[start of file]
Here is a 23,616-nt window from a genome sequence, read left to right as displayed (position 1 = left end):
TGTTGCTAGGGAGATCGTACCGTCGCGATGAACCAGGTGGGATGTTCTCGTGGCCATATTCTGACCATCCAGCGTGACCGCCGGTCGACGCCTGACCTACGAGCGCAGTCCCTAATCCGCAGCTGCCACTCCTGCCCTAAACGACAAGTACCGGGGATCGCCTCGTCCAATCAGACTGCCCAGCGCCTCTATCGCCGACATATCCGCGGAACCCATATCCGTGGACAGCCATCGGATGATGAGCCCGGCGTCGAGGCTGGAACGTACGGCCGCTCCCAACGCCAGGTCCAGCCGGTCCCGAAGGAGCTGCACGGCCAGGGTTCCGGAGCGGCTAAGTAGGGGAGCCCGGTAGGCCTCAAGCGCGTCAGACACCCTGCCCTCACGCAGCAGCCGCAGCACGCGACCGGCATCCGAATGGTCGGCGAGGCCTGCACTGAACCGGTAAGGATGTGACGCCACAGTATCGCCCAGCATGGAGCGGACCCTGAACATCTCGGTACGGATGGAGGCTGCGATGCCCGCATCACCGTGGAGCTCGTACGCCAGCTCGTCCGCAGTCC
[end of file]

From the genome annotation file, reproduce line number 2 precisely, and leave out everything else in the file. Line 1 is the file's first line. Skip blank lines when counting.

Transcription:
TGTTGCTAGGGAGATCGTACCGTCGCGATGAACCAGGTGGGATGTTCTCGTGGCCATATTCTGACCATCCAGCGTGACCGCCGGTCGACGCCTGACCTACGAGCGCAGTCCCTAATCCGCAGCTGCCACTCCTGCCCTAAACGACAAGTACCGGGGATCGCCTCGTCCAATCAGACTGCCCAGCGCCTCTATCGCCGACATATCCGCGGAACCCATATCCGTGGACAGCCATCGGATGATGAGCCCGGCGTCGAGGCTGGAACGTACGGCCGCTCCCAACGCCAGGTCCAGCCGGTCCCGAAGGAGCTGCACGGCCAGGGTTCCGGAGCGGCTAAGTAGGGGAGCCCGGTAGGCCTCAAGCGCGTCAGACACCCTGCCCTCACGCAGCAGCCGCAGCACGCGACCGGCATCCGAATGGTCGGCGAGGCCTGCACTGAACCGGTAAGGATGTGACGCCACAGTATCGCCCAGCATGGAGCGGACCCTGAACATCTCGGTACGGATGGAGGCTGCGATGCCCGCATCACCGTGGAGCTCGTACGCCAGCTCGTCCGCAGTCC